Although several cases of splice sites with GT-TG, GT-CG, GC-AG, GG-AG, CT-AG, or AT-AC dinucleotides at the splice junctions were observed, the GT-AG rule is always obeyed [30]. It is reported that 87% of the 3′ splice-site mutations involved the invariant AG dinucleotide [31]. As for MIP, the canonical AG sites in intron 3 are conserved among different species (Figure 5). Splice-site mutations were reported to result in exon skipping, activation of cryptic splice sites, creation of a pseudo-exon within an intron, or intron retention, among which exon skipping is the most frequent outcome [32]. Mutations in acceptor splice sites can result either in use of the acceptor site of the next intron, with consequent loss of exon skipping, or in the utilization of a cryptic acceptor splice site upstream the mutation sites or in the next exon [33]. In our present study, the mutation occurred in the invariant AG dinucleotide of the last intron, so no existing canonical AG sites downstream are available to be used as the alternative acceptor splice site. Therefore, one or more cryptic acceptor splice sites are supposed to be used for aberrant splicing. According to the NNSPLICE program [34], we detected 8 possible cryptic acceptor splice sites scored more than 0.4 in intron 3 and exon 4. They were respectively located at +1599nt (0.81), +1758nt (0.52), +1850nt (0.52), +2588nt (0.64), +2735nt (0.92), +3040nt (0.44), +3074nt (0.88), and +3148nt (0.44) of MIP. Further study is required to confirm the above sites.

Several previous studies have demonstrated that the AQP0 COOH-terminus is very crucial to lens development and transparency through interactions with calmodulin, cytoskeletal proteins filensin and CP49, and connexin 45.6 [35-37]. Cleavage of the intracellular COOH-terminus decreases water permeability and enhances the adhesive properties of the extracellular surface of AQP0, indicating a conformational change in the molecule [38,39]. The possible aberrant splicing of MIP pre-mRNA may disrupt the normal COOH-terminus of AQP0, and leads to disbalance of the lens internal homeostasis, which is necessary to maintain transparency, and finally results in cataract formation. In addition, mutation analysis of AQP0 transcripts from the CatFr lens indicated that the CatFr mutation resulted in substitution of a long-terminal repeat sequence for the COOH-terminus of Mip (AQP0-LTR) [40]. AQP0-LTR in CatFr was accumulated in sub-cellular compartments and made mature fiber cells fail to stratify into uniform, concentric growth, and finally resulted in congenital cataract [41,42].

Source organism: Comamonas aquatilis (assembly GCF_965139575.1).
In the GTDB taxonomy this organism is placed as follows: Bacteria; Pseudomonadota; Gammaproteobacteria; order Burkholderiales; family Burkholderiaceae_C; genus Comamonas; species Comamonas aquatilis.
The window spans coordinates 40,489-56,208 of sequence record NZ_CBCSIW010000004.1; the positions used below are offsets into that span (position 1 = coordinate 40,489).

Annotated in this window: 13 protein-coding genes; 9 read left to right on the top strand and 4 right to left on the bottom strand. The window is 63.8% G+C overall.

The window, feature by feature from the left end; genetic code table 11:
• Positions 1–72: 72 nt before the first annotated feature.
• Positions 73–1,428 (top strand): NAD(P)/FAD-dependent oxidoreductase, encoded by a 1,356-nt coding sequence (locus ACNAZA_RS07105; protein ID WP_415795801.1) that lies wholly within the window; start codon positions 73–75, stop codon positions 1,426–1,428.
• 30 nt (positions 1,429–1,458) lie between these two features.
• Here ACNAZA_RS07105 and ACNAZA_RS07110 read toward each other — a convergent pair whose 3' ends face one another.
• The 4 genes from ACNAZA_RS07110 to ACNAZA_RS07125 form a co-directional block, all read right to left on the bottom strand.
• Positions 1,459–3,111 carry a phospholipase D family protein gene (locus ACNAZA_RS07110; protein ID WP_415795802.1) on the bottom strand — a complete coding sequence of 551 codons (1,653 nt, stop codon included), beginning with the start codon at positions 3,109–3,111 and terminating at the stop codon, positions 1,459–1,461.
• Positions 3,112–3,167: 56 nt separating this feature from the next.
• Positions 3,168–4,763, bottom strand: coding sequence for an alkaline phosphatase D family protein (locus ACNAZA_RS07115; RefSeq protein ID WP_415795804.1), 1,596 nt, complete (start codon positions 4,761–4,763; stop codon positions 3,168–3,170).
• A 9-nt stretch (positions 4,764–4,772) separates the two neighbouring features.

In conclusion, we first describe the identification of an acceptor splice-site mutation in human genes (IVS3 −1 G>A in MIP) associated with ADCC, characterized by “snail-like” cataract phenotype. Further investigation is required to elucidate the pathogenesis of the novel splice-site mutation of the MIP gene on cataract formation.


The authors thank the patients and their family members for their cooperation; Professor Ming Qi at Zhejiang University-Adinovo Center for Genetic & Genomic Medicine, and University of Rochester Medical Center for his critical reading of this manuscript. This work was supported by Key Projects in the National Science & Technology Pillar Program in the Eleventh Five-year Plan Period (2006BAI02B04).